Saturday, 4 July 2015


“We must develop and maintain the capacity to forgive. He who is devoid of the power to forgive is devoid of the power to love. There is some good in the worst of us and some evil in the best of us. When we discover this, we are less prone to hate our enemies.” - Martin Luther King, Jr.

I’m in a melancholy mood tonight and the only music I want to hear is this… Samuel Barber’s “Agnus Dei” (a transcription for mixed choir of his Adagio for strings Op. 11). This performance by The Choir of Trinity College, Cambridge & Richard Marlow.

Samuel Barber was an American composer, (1910 - 1981). Barber’s music, masterfully crafted and built on romantic structures and sensibilities, is at once lyrical, rhythmically complex, and harmonically rich.

Barber was born 9th March 1910 in West Chester, Pennsylvania, Barber wrote his first piece at age 7 and attempted his first opera at age 10. At the age of 14 he entered the Curtis Institute, where he studied voice, piano, and composition. Later, he studied conducting with Fritz Reiner. At Curtis, Barber met Gian Carlo Menotti with whom he would form a lifelong personal and professional relationship. Menotti supplied libretti for Barber’s operas “Vanessa” (for which Barber won the Pulitzer Prize) and “A Hand of Bridge”.

Barber's music was championed by a remarkable range of renowned artists, musicians, and conductors including Vladimir Horowitz, John Browning, Martha Graham, Arturo Toscanini, Dmitri Mitropoulos, Jennie Tourel, and Eleanor Steber. His “Antony and Cleopatra” was commissioned to open the new Metropolitan Opera House at Lincoln Center in 1966. Barber was the recipient of numerous awards and prizes including the American Prix de Rome, two Pulitzers, and election to the American Academy of Arts and Letters. His intensely lyrical “Adagio for Strings” has become one of the most recognisable and beloved compositions, both in concerts and films.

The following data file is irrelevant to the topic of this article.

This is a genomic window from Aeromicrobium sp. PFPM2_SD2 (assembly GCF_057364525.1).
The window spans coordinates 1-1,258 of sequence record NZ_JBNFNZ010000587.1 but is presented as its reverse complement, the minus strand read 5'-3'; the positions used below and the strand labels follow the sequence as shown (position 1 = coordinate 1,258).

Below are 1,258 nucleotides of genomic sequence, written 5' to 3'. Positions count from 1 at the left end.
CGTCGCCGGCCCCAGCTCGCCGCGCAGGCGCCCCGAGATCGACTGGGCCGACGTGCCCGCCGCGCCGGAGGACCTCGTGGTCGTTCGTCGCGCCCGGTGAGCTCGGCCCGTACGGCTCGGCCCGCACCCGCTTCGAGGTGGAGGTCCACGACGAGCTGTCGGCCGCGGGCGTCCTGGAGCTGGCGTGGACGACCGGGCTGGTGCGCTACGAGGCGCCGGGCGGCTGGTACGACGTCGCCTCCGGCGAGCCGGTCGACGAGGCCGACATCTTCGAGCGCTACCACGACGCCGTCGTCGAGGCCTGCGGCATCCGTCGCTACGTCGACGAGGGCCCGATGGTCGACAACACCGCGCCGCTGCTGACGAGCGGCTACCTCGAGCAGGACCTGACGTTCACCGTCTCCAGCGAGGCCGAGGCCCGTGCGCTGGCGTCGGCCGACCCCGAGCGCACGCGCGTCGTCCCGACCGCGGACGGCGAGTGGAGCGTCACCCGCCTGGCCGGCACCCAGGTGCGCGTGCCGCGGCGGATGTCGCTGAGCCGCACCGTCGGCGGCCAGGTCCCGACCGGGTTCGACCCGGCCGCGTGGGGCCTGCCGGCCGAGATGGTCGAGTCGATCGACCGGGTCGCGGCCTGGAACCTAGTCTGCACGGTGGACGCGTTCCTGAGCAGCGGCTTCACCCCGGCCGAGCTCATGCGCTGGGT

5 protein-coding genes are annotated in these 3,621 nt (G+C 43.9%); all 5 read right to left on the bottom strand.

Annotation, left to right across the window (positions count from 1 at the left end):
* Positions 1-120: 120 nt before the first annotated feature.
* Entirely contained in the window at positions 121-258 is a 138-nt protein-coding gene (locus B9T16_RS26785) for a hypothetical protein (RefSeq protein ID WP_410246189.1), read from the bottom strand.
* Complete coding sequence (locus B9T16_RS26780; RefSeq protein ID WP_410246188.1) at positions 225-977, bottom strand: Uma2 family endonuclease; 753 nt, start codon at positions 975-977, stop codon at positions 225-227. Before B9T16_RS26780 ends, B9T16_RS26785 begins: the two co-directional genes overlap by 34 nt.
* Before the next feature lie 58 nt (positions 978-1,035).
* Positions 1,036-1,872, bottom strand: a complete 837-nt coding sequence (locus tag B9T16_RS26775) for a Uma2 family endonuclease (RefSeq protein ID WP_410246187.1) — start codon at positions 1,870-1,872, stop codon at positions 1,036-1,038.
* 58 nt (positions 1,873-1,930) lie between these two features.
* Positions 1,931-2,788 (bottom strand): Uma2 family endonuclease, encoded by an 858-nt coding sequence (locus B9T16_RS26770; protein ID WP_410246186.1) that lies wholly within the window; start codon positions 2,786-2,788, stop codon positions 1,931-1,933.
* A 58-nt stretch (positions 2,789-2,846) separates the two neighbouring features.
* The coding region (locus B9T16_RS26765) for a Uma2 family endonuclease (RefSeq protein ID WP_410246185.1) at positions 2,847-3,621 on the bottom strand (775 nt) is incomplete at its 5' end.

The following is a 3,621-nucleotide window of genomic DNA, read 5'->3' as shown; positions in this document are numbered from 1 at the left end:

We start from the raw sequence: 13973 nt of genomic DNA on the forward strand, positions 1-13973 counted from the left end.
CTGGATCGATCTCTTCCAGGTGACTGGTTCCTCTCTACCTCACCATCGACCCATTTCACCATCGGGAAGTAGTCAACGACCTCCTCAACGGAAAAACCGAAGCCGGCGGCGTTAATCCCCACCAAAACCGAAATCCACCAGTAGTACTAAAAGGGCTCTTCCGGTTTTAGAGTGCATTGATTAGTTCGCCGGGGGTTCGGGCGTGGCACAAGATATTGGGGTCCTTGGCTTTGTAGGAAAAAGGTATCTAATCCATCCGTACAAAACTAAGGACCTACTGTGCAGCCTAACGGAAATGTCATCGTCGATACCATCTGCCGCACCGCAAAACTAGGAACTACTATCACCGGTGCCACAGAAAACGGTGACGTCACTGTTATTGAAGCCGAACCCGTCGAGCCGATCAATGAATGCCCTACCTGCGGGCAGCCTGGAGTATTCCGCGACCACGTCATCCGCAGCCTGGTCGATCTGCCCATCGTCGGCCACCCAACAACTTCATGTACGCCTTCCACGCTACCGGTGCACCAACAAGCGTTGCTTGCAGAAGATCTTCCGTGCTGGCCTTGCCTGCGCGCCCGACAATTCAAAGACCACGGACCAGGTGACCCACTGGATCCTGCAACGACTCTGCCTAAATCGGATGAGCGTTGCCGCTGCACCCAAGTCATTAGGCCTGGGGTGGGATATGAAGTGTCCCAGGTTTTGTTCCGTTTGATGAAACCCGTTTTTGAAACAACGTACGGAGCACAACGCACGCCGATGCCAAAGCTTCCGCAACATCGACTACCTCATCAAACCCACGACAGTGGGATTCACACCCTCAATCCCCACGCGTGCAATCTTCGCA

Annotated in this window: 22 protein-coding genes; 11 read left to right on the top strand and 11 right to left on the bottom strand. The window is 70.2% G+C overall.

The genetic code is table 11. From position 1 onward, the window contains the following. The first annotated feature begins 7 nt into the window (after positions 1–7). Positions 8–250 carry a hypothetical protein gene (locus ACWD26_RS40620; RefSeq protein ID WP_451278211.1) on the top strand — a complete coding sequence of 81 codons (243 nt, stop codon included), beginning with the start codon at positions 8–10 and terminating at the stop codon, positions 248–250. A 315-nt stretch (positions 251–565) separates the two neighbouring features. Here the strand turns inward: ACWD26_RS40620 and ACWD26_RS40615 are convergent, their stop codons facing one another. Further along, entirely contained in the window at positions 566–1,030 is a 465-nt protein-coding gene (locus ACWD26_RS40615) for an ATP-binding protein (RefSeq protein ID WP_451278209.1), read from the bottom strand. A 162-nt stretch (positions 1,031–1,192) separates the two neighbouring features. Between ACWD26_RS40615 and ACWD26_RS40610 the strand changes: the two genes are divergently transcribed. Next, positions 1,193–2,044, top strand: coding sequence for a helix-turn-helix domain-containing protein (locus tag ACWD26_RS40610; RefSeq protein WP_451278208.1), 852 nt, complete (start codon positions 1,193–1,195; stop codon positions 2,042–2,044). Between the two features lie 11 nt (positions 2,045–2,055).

To all American readers of this blog, enjoy the celebration of your Independence Day!

Friday, 3 July 2015


“Baking makes me focus. On weighing the sugar. On sieving the flour. I find it calming and rewarding because, in fairness, it is sort of magic – you start off with all this disparate stuff, such as butter and eggs, and what you end up with is so totally different. And also delicious.” – Marian Keyes

One of the recipes we brought back with us after our last trip to the USA some years ago was this one for blueberry muffins. We stayed at a wonderful little boutique hotel in Seattle, which served these delicious home-made muffins for breakfast and the very friendly and amiable hostess was kind enough to give us the recipe.

2 cups self-raising flour
1/2 teaspoon baking powder
1 pinch of salt
1/2 cup unsalted butter, softened
1 cup caster sugar
2 large eggs
1 and1/2 teaspoons vanilla extract
1/2 cup milk
2 and 1/2 cups blueberries
2 tablespoons demerara sugar (for topping, if desired)
Non-stick cooking spray
12 silicone muffin cases

Preheat the oven to 200°C. Spray the muffin cases with non-stick cooking spray.
In a medium bowl, whisk together the flour, baking powder and salt.
In the bowl of an electric mixer, beat the butter and granulated sugar for about 2 minutes until light and fluffy.
Add the eggs one at a time, scraping down the sides of the bowl and beating well after each addition.